Friday, March 20, 2009
Gloriously Gold Filled!
for "Focus on Design" - The Jewelry Ring
by Cheri Van Hoover
Since ancient times, gold has been the metal most prized for jewelry. Soft yet durable, it can be shaped, etched, and rolled out into sheets just microns thick. It can be melted down and reused over and over again. Best of all, it never leaves black or green marks on your skin! Because it has been so highly prized, the price of gold has remained high throughout the millennia.
Pure gold is too soft to withstand regular wear, so early metallurgists learned to add other metals to gold to make it stronger. These metal alloys have included copper, silver, zinc, and nickel. In addition to making the gold stronger, these materials can also be used to change the color of gold. If copper is the controlling alloy, the gold is yellow or red. If the controlling alloy is nickel, the gold is white. An alloy of silver and zinc creates green gold. In addition to adding strength and altering color, these alloys make gold less expensive. Pure gold is called 24 karat. Other karat designations (10, 12, 14, 18) indicate the amount of alloy which has been added to the gold. For example, 14K gold is 14 parts pure gold by weight and 10 parts other metals.
Even in these lesser concentrations, karat gold is expensive. The 1742 discovery that silver could be fused to copper to create what became known as “Sheffield plate” set metalsmiths on a quest to develop a process for doing the same thing with gold. In 1817 an Englishman named John Turner discovered a technique for applying a thin layer of karat gold over base metal. He patented his discovery and entitled it: “Certain improvements in the plating of copper or brass, or a mixture of copper and brass, with pure or standard gold or gold mixed with a greater portion of alloy, and the preparation of the same for rolling into sheets.”
During the Victorian era larger pieces of jewelry were frequently made using this “rolled gold” technology, but standards regarding the quality and thickness of this plating did not yet exist. This lack of standards led to considerable variation in durability and appearance. The terminology used to describe this technique also varied. The rolled gold Victorian era brooch shown in Figure 2 is marked “GILT.” Rolled gold jewelry became less popular during the Edwardian era as fashions changed and jewelry became smaller and lighter. Delicate filigree became common. This type of jewelry was fairly affordable for the middle class without the use of plating. The economic boom times of the 1920s, combined with the demand for white metals such as platinum and silver, decreased the popularity of rolled gold even further. During the mid to late 1930s, however, a combination of social forces, economic hardship, government regulation, and changing fashions created a huge increase in the production of what had come to be called “gold filled” jewelry.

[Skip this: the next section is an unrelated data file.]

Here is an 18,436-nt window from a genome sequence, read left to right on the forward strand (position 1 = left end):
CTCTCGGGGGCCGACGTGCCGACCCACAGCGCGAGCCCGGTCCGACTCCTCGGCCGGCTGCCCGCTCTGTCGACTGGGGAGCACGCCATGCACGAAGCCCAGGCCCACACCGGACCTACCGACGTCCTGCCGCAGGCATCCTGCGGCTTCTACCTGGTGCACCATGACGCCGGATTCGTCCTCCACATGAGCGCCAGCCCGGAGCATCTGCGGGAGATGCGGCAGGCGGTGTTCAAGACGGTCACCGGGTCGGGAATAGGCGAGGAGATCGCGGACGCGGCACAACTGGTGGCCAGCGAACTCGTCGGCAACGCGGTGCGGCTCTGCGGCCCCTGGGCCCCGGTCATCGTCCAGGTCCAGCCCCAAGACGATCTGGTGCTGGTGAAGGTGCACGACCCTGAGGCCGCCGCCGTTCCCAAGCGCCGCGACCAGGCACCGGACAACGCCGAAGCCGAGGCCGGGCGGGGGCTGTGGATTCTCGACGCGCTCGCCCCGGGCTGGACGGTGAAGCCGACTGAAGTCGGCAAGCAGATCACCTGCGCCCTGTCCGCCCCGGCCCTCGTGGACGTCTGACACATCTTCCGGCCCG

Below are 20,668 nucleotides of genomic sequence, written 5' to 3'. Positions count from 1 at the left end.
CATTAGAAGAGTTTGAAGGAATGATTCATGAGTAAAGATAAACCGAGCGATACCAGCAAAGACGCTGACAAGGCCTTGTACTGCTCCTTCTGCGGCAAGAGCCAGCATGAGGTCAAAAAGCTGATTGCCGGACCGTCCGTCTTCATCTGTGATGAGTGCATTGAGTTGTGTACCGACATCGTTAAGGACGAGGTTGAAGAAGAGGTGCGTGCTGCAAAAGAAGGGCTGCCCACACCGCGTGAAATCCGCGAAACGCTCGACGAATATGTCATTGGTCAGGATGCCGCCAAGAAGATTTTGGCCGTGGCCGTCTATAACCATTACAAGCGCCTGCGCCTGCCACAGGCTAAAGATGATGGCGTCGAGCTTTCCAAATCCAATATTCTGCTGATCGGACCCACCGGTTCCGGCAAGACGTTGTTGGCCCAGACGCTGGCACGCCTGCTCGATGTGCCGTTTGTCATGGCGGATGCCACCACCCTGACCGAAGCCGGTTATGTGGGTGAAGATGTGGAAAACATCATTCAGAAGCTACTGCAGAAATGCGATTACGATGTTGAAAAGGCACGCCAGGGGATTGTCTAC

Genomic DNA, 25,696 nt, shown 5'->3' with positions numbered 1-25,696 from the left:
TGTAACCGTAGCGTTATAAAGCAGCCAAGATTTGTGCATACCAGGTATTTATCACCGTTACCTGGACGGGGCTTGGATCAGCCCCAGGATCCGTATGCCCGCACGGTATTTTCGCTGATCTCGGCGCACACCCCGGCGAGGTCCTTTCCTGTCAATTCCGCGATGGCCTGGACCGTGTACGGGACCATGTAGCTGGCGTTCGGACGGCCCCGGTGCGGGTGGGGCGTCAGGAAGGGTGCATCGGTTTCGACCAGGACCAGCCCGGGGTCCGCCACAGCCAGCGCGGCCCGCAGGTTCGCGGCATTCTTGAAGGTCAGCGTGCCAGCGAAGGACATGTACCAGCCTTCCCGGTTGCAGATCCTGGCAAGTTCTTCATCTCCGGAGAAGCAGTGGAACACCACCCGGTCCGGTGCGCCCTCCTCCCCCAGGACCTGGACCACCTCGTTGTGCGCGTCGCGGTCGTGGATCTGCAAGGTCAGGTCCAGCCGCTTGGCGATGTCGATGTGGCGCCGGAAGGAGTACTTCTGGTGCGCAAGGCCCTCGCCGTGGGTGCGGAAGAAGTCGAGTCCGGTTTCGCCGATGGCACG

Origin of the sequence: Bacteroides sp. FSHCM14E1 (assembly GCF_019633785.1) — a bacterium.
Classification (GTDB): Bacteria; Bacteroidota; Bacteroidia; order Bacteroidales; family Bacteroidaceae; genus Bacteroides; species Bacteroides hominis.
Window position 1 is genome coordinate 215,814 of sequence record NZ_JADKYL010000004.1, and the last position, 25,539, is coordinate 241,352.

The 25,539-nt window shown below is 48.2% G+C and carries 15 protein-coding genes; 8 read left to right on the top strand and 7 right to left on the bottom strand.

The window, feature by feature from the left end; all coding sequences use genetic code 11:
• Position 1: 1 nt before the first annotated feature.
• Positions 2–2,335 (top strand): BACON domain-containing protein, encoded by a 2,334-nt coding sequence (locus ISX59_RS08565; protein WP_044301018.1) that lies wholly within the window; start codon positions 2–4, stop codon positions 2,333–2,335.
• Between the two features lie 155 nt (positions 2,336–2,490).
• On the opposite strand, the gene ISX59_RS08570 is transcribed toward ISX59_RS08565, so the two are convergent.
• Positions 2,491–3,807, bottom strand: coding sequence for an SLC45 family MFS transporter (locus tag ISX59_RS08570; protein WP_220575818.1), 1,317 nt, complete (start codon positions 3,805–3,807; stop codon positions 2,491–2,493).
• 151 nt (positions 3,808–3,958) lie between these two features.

Price became an important factor for those buying jewelry during the Great Depression. Disposable income largely disappeared, and although women still wanted to adorn themselves they simply couldn’t afford the precious metal jewelry that had been popular in the previous decade. Fashions changed, as well. Beginning in the late 1930s, the style we now call Retro or Retro Modern replaced the Art Deco designs of the 1920s and early 1930s. Retro jewelry was big, bold, and consisted mainly of metals. Warm yellow and rose gold colors dominated the Retro styles, largely replacing the white metals of the Art Deco period. The United States Department of Commerce played a role in the new popularity of heavily gold-plated jewelry by issuing Commercial Standard CS 47-34 which created a precise definition for “gold filled,” decreeing that the total weight of gold filled jewelry had to be 1/20 or more (5% or greater) 10K or higher karat gold.
Gold filled jewelry is made from karat gold which has been bonded to the surface of a supporting base metal through a process of fusing and rolling. It is always marked with the karat designation and an indication that it meets the legal standard. Look for marks such as 1/20 12K G.F. or 12 Kt. Gold Filled. Rolled gold plate is also made by fusing and rolling gold onto base metal, but the plating is significantly thinner. Rolled gold plate may be marked 12 Kt. R.G.P. or 1/40 12K R.G.P. Another mark you will sometimes encounter is G.E., or gold electroplate. This is the thinnest of all gold plating techniques. The gold or gold alloy is not fused and rolled onto the base metal beneath, but rather plated in solution using an electrical charge to make the bond. By law, gold electroplate must be at least 7/1,000,000-inch thick, but this is extremely thin when compared with gold filled.
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Pictured above: Wedgwood Egyptian Pendant Necklace available at our CHShops online Mall Store at: Penny's Antiques & Wedgwood Pantry
Penny and Doug
Penny's Antiques & Wedgwood Pantry